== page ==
But a few years later he was deaf as a post. He argued black and blue (and LOUDLY) that the thousands 7.62 and 9mm rounds on the ranges hadn't affected him, and that it was down to being close to a 105 (?) being fired off the back of the Bulwark on the trip to Aden and being on the end of a mortar strike a few weeks later.

Stubborn old bugger.

He also had the dubious honour of using an Armalite and SLR on moving targets in the same deployment. Needless to say which one he preferred, despite having no sense of pride in the end result of either.

Strange thing is that zillions of men fought wars and did competitive shooting without hearing protection, yet only a small proportion seem to have gone on to experience hearing problems.

I've often wondered whether there is a physiological protection system built into ears that protects them when adrenaline is pumping.

I say that because it is noticeable that, if you shoot or experience detonations without ear protection whilst in, er, a charged state of emotion, there is often no after-effect such as ringing or temporary deafness, etc. By contrast, if you shoot the same weapon on a range without hearing protection, you most definitely have an after-effect.
 
Just what had that rupert been smoking/injecting? Or had he reached state without the use of mind expanding substances?
In those days procedures required wearing them when using the .50 and .30 BMG, on APC's (due to presence of said weapons) and on nighttime patrols on open patrol vehicles. Wearing them while doing other infantry tasks on foot wasn't SOP, indeed in the Rupert incident, I and most of my section had dismounted sans vests.
 
I started my basic in 76 at Catterick, for the life of me I really don’t remember wearing ear plugs / ear defender.
It wasn’t until I got to my Regt in Germany, did my first AWT and 76 gunnery training that I wore ear defenders.
Certainly in the Thatcher Youth (DYRMS) we wore amplivox on the range, both indoor and outdoor, from 1973. Both .22 and .303.

On joining up I was issued with ‘peanuts’.

The only time we didn’t wear them was when firing blanks.
 
Thanks for that. You say the claims dated back decades, I wonder why something similar did not arise in the UK, surely back in the 1960s the MOD wasn't at the forefront of elf'n'safetee and tens of thousands of service personnel must have had similar hearing damage.
I remember the potential for a payout went round like wildfire and many of the old and bold who had served prior to 1965 (Think Aden was when hearing damage came under the spotlight) on retirement all put in claims for hearing damage and subsequently were awarded War pensions. My dad and many of his buddies got £100 per month for life. My hearing was knackered care of an MBT going bang in 1981 and I got the mantra that less than 20% of my hearing was damaged but I still got a £1500 one off payout.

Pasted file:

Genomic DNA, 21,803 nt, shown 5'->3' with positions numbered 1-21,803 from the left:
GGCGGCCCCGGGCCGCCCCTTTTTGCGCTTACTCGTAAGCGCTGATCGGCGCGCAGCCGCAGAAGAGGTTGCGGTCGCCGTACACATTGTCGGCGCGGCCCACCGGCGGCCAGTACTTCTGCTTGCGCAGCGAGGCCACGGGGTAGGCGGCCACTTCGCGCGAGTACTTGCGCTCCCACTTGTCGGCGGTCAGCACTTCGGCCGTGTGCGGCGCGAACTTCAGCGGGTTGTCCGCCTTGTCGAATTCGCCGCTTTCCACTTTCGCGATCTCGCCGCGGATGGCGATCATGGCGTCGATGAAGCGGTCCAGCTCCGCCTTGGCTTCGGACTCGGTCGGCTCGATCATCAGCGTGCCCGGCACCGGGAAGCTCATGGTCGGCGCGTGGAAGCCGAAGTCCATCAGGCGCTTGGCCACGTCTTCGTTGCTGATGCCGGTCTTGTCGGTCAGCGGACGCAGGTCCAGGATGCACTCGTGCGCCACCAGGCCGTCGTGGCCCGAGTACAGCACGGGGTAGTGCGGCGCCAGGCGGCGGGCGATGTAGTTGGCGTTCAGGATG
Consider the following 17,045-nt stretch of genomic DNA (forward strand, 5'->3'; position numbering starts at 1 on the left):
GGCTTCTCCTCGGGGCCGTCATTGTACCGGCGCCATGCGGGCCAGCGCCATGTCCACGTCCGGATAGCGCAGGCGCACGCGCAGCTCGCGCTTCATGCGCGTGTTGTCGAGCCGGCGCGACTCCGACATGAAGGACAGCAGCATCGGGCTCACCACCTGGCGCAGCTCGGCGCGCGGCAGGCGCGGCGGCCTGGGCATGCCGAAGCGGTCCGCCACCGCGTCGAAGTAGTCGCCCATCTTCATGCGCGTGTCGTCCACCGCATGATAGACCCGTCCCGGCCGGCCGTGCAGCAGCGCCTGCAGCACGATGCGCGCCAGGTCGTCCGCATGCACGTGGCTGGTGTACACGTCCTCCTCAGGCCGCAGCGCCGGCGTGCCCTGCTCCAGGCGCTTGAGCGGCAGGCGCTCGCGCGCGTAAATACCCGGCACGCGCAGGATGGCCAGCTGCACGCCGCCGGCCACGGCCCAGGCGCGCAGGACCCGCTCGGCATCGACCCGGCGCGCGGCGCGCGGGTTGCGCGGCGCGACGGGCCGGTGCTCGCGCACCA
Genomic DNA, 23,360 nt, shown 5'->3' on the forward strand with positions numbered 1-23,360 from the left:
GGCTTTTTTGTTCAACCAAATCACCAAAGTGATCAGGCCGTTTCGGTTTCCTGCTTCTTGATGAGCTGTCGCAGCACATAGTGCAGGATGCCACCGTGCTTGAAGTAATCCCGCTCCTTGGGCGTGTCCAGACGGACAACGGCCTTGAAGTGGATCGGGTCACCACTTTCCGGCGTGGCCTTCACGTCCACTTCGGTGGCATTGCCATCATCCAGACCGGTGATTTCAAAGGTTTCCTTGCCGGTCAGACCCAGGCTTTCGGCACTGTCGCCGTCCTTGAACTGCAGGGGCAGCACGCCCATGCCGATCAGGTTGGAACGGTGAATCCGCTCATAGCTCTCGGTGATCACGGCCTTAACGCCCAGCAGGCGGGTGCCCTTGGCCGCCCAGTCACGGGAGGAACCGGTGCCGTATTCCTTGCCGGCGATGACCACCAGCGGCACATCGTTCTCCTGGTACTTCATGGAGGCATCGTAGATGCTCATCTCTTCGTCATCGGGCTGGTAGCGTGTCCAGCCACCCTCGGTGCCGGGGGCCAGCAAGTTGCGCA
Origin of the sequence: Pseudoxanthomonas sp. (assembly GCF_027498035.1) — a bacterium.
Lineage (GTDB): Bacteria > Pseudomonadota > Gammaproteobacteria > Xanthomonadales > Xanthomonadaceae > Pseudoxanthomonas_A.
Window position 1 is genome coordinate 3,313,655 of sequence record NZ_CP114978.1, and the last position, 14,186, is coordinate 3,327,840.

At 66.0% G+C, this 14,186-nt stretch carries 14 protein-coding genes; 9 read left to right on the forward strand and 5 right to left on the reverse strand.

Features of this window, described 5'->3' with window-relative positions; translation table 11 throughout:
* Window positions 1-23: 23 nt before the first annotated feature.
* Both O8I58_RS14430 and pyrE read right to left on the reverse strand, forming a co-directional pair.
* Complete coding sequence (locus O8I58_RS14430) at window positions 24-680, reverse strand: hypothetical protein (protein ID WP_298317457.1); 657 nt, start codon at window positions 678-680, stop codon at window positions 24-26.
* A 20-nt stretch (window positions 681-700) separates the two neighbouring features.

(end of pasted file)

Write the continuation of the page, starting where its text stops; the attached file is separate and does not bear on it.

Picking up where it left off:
I was issued with ear plugs ( which I still have, In their little white tube) in 1972, we all were, I don't know if my predecessors were, and it was Ridgeley enforced when on the ranges. When I got to BAOR, the lads bought their own gun muffs, from the local gun shops in town, this was in the early 70's. I don't ever remember anyone complaining of hearing damage. This was in the days of THAT rifle and the 9mm sterling SMG.
I think the thing is we didn't know out hearing was buggered, we were around loud noises all the time, ranges, vehicles, shouty people. It was only when we were out clubbing or in a crowded noisy mess when we all shouted!
Hearing protecting pre the wee red things in the plastic container was a wad of 4x2 stuck in your lug!
 

Cold_Collation

LE
Book Reviewer
This is intriguing:


It's been mentioned before that the FAL had to scale up to become the SLR. It wasn't originally a 7.62mm design and was probably running at close to its limits. Remember that the EM-2 was also .280 because that's what we'd determined was the optimum calibre. Then the US inflicted 7.62 on NATO before changing its mind overnight and going for 5.56.

@ugly could probably add something here.